Recently, the conversation around cultural appropriation in fashion has been unavoidable. Headline-grabbing examples of questionable borrowing abound: In January, fashion house Comme des Garçons was lambasted for sending predominantly white models down the runway in cornrow wigs, while last October, country singer Kacey Musgraves received online backlash when she posted sexy photos of herself wearing a traditional Vietnamese ao dai dress on Instagram. And just last week, Kim Kardashian was once again accused of appropriating black women’s hairstyles by wearing braids at Paris Fashion Week.
So this is, perhaps, an ideal time to consider the kimono. The T-shaped Japanese robe, which has inspired countless Western garments, complicates the conversation about what we’re allowed to adopt from other cultures and who is allowed to take offense at its suggested misuse.
In late February, the Victoria & Albert Museum (V&A) in London opened “Kimono: Kyoto to Catwalk,” advertised as the first major European exhibition dedicated to the garment. Presenting 84 kimonos dating as far back as the 1660s, the show traces how the kimono became a truly global garment worn, sold, riffed on and reinvented by artisans, designers and fashion-lovers around the world.
“The kimono has this long and dynamic sartorial history,” said curator Anna Jackson. “Japan just wasn’t a passive agent in this story… It’s really a kind of dialogue.”
For centuries, the kimono has been one of Japan’s most important and recognizable cultural exports. Under Japan’s sakoku isolationist policy, the Dutch East India company enjoyed exclusive European access to Japan from the 17th to 19th century, and traders returned to Europe with kimonos. The kimono’s straight-seamed, figure-irrelevant shape and beautiful patterns caused an immediate stir. They were the antithesis of the garments that defined European fashion, which were designed to emphasize and compress different parts of the body.
“In Europe, (kimonos) were a sign of status, a sign of wealth and a sign of engagement with the outside world,” Jackson explained. “The Dutch realized there was a ready market for these kinds of robes, so they got the Japanese to make them slightly adapted. So they had more tubular sleeves, rather than a sleeve that hangs down, and much more wadding (for warmth).”
As European demand for these modified kimonos (known as night gowns, though they weren’t meant to be slept in) outpaced Japanese artisans’ production times, the Dutch turned to artisans in India and, later, European tailors to copy the garments in textiles sourced from different countries. The Dutch also brought textiles from places like India, France and Britain with them to Japan, where local designers used them to make kimonos for their wealthy patrons.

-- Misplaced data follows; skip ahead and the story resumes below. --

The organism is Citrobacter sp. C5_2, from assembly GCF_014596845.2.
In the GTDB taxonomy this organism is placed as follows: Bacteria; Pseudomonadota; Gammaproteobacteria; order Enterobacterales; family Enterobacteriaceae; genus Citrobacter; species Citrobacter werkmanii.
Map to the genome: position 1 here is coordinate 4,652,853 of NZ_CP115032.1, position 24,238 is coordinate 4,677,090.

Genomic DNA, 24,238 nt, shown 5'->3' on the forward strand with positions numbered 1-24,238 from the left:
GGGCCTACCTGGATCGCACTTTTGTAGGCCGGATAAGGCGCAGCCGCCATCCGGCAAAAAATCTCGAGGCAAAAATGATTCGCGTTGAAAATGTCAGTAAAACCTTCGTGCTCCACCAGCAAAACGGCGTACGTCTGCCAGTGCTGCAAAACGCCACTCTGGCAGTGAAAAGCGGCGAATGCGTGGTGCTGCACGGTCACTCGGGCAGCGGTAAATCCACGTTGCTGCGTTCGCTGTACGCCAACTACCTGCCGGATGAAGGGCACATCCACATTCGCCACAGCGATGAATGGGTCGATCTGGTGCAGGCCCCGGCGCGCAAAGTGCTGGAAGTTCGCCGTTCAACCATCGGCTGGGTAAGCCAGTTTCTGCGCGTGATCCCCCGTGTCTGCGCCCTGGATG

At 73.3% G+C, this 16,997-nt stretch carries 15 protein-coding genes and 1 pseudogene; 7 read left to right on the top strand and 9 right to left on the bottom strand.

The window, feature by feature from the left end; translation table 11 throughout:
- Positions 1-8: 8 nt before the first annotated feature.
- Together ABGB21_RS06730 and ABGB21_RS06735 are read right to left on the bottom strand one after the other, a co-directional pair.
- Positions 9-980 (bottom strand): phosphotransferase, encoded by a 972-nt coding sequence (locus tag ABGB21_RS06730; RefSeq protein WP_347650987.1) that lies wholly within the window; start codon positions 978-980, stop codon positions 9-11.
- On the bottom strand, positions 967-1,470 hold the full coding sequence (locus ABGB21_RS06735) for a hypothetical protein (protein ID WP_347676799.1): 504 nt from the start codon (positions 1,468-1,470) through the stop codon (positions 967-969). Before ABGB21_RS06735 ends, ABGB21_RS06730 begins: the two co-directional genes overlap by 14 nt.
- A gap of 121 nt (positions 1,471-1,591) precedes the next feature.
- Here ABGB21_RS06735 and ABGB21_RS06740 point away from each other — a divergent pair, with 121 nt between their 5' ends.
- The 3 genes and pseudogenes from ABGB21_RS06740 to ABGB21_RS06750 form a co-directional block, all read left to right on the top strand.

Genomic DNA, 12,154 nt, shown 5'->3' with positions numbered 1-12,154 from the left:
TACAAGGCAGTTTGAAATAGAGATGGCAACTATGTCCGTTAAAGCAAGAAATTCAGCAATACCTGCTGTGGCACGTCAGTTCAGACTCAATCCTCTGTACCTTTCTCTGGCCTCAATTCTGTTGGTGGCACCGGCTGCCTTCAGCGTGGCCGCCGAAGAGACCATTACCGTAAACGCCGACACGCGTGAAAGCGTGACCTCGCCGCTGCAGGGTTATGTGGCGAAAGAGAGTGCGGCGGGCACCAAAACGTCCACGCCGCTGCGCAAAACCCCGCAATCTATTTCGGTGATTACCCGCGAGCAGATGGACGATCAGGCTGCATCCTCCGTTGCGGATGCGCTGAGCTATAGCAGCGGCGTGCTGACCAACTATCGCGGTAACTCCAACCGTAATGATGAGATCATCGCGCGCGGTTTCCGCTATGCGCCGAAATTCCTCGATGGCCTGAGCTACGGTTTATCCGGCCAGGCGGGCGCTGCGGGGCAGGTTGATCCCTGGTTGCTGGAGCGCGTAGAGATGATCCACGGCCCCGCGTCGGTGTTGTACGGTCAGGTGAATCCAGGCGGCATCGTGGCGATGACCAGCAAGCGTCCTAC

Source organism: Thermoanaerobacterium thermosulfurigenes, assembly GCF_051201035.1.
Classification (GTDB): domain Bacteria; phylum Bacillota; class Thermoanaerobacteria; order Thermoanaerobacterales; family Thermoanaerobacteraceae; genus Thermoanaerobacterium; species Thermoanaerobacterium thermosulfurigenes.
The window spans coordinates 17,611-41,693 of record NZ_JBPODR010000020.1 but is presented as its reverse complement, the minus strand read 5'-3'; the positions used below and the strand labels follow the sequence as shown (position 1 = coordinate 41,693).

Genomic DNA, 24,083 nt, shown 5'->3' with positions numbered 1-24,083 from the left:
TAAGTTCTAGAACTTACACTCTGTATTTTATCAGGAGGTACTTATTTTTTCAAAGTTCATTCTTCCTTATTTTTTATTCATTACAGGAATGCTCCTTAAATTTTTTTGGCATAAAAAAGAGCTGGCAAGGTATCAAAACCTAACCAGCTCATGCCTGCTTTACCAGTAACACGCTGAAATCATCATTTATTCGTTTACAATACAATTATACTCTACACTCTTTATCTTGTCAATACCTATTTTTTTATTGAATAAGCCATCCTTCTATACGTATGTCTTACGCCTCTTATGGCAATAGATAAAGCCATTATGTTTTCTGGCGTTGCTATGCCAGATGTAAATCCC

But it wasn’t until Japan was forced to open itself to the world in 1854, in line with a new act encouraging foreign trade with the West, that the kimono truly went international. As the country considered how to position itself on the world stage and establish political, cultural and economic relationships, industrious merchants saw an opportunity to sell their surplus luxury kimonos to a new audience hungry for exotic exports, and kimono manufacturers began creating and shipping new wares to Europe and America en masse.
Before long, upscale department stores like Liberty in London were collaborating with Japanese designers and businesspeople to help them adapt their designs to suit their Western clientele, offering shinier satins and bigger embroidery, or adding extra panels to accommodate petticoats. French couturiers like Jeanne Lanvin, Paul Poiret and Madeleine Vionnet also began including kimono-inspired garments in their collections.
At the same time, the Japanese kimono industry – one of the country’s first to modernize – was learning from its international counterparts, adopting new technologies, techniques and aesthetics into designs for the domestic market. In the 1870s, the government of Kyoto – the capital of the kimono trade – sent students and craftsmen to Lyon, France, where they learned about the jacquard loom, flying shuttle and synthetic dyes, which presented bold new aesthetic opportunities. European influence affected domestic trends too, as Art Nouveau and Art Deco motifs, as well as skyscrapers and abstract modernist patterns, found themselves woven into kimonos.
Sarah Cheang, a researcher at London’s Royal College of Art, suggests the manufacturers’ success in both incorporating foreign practices into their domestic businesses and penetrating foreign markets is proof of an agency that non-European people are often denied in conversations about the globalization of fashion.
“You can see that the Japanese manufacturers are not just victims of colonialism… However, that kind of history is often neglected,” she said.